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When is a face mask useful?

Simple and cheap face masks do stop a large fraction of 'coarse' dust, but not the finer particulate matter, such as PM10 and PM2.5, and most certainly not the ultra fine particles (UFP). UFP or PM0.1 is particulate matter with a diameter smaller than 0.1 µm, which is still significantly smaller than PM2.5 or PM10.

The more expensive FFP2 masks do stop more particulate matter, but surely not (all) UFP's. Experiments with the better masks showed that the blood pressure of test persons walking in Beijings' smog wearing a mask was a bit lower on average, than when walking without a mask. These measurements of blood pressure are indicative of lessened hindrance of air pollution. However, it has to be noted that this study was not a double blind experiment. To further study the effect of facemasks against air pollution, a double blind experiment should be performed as well, which however isn't evident. This kind of experiment would be required because the persons wearing face masks might also have a lower blood pressure because they are 'comforted' simply by wearing the mask (without taking into account the actual effect of reducing air pollution exposure).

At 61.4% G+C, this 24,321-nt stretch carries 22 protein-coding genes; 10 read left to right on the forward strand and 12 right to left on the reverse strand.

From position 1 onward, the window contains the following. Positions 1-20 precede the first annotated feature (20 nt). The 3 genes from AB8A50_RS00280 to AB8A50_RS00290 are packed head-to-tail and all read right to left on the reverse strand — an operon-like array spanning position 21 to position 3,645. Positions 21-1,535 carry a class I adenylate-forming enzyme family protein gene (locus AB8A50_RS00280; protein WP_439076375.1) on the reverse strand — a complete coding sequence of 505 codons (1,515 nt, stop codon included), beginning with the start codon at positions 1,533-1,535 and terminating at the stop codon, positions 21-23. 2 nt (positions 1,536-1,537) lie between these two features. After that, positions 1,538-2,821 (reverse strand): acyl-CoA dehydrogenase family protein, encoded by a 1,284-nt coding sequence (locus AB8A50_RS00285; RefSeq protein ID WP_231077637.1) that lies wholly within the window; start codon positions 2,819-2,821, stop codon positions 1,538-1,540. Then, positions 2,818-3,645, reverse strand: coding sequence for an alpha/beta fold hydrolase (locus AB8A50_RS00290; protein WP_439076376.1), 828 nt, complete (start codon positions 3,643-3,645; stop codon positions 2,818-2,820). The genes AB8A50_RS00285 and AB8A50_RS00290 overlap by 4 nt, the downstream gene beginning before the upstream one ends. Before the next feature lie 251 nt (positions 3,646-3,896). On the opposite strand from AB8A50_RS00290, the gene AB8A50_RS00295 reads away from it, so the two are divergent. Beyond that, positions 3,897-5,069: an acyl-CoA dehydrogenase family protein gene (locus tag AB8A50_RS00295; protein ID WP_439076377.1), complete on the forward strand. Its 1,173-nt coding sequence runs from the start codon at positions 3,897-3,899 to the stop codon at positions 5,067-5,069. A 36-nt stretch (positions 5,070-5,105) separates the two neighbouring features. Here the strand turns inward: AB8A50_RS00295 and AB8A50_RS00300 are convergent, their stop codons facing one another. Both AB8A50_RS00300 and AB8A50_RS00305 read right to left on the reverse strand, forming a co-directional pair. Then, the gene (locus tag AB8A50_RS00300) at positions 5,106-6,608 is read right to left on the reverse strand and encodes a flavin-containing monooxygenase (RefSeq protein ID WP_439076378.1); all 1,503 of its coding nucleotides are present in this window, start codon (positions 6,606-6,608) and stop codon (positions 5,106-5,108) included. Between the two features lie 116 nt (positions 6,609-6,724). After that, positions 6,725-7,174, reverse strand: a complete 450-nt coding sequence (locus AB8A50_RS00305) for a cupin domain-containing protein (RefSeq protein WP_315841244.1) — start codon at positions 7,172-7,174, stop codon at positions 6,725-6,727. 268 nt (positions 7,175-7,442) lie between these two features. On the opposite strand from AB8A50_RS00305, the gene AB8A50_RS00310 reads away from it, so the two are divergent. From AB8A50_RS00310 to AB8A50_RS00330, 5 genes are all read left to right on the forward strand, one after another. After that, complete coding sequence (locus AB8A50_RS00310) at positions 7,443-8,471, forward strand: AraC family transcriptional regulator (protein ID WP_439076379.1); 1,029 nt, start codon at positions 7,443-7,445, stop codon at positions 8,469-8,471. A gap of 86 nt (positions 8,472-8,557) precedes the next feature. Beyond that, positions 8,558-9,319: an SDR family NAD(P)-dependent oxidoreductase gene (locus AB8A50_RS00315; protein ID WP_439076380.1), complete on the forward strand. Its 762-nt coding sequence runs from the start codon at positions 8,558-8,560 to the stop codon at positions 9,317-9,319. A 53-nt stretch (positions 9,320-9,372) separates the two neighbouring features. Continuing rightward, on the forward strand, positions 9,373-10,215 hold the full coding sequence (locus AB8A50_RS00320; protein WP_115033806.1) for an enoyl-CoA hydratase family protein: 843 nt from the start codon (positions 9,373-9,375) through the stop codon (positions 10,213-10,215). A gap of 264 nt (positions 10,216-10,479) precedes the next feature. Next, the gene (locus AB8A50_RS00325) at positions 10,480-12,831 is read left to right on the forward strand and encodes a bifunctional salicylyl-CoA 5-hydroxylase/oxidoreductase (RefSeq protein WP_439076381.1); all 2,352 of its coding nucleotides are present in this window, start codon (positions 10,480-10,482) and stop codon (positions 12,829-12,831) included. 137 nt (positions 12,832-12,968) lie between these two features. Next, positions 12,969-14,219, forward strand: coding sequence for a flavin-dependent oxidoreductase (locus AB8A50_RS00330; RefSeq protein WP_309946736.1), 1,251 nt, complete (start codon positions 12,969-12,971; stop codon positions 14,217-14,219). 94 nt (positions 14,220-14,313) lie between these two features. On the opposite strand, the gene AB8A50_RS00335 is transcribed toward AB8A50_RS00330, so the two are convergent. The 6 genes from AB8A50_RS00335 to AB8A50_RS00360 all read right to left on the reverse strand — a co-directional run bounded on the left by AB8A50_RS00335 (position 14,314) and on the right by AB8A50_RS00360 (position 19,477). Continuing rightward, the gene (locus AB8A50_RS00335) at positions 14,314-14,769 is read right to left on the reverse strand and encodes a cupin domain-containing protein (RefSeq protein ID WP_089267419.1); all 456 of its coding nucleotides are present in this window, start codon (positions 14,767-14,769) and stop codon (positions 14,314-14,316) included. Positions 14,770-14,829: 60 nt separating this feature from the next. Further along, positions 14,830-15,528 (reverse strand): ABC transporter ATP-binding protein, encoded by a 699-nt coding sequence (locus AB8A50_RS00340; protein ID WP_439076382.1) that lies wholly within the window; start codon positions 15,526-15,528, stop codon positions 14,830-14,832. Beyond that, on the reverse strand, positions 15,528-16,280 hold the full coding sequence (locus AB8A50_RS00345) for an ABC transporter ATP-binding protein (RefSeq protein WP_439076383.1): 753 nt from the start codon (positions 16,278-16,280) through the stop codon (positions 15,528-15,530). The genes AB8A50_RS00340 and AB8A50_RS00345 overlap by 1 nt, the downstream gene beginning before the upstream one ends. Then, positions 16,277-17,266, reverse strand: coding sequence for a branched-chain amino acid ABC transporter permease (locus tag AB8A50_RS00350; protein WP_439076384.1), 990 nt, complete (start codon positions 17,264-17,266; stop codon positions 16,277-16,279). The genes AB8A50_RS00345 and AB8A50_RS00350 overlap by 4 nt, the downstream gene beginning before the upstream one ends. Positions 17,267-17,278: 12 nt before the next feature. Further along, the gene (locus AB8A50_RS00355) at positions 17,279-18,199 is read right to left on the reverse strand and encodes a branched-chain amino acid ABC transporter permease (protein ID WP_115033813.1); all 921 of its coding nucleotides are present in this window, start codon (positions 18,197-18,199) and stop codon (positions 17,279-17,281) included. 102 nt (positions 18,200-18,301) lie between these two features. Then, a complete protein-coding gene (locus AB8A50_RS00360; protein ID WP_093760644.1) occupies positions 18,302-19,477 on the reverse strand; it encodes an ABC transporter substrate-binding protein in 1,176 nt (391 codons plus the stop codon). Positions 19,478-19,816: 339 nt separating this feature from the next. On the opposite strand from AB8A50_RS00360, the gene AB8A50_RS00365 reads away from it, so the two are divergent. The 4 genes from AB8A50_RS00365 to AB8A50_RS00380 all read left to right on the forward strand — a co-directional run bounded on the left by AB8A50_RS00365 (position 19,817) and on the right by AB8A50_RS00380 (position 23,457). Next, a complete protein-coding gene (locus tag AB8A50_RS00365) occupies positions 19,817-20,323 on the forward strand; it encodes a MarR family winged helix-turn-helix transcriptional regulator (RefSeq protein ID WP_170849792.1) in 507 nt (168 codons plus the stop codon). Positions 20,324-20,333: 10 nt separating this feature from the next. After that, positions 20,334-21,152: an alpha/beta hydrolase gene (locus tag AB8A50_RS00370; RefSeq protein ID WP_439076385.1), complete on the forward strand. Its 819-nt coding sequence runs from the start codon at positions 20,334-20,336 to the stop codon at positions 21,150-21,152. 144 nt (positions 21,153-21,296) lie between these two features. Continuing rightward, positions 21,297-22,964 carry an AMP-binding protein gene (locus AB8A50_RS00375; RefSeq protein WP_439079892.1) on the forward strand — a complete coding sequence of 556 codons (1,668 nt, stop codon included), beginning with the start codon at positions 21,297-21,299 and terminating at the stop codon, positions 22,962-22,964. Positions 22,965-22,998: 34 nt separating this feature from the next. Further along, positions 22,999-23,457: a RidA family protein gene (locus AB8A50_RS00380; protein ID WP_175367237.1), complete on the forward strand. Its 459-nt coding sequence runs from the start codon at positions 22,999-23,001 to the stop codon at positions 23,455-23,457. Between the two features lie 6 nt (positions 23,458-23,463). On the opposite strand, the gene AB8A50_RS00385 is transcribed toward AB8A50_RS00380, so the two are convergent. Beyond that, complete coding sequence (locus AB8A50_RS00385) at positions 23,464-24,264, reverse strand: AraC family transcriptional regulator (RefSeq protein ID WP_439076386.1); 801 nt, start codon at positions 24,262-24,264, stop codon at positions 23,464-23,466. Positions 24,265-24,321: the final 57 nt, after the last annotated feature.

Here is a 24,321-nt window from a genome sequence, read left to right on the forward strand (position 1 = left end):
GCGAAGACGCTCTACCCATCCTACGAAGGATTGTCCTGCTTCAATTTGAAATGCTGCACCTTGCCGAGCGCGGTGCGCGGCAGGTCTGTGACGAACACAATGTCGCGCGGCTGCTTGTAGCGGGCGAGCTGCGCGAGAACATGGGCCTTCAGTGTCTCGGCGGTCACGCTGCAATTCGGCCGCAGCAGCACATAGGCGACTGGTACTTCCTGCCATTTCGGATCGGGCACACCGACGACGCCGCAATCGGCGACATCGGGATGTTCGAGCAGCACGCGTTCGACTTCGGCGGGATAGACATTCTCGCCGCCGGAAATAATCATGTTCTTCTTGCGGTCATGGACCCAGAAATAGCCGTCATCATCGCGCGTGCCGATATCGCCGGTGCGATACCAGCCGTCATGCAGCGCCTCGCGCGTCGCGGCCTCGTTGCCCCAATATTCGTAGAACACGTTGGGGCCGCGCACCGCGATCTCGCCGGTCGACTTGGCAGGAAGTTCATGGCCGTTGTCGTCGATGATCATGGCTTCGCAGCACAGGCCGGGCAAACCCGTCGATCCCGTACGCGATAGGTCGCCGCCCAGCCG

- Jeremy P. Langrish, Xi Li, Shengfeng Wang, Matthew M.Y. Lee, et al. - 2012. "Reducing Personal Exposure to Particulate Air Pollution Improves Cardiovascular Health in Patients with Coronary Heart Disease". Environmental Health Perspectives 120:3

- Cherrie JW, Apsley A, Cowie H, et al. - "Effectiveness of face masks used to protect Beijing residents against particulate air pollution." Occupational and Environmental Medicine 2018;75:446-452.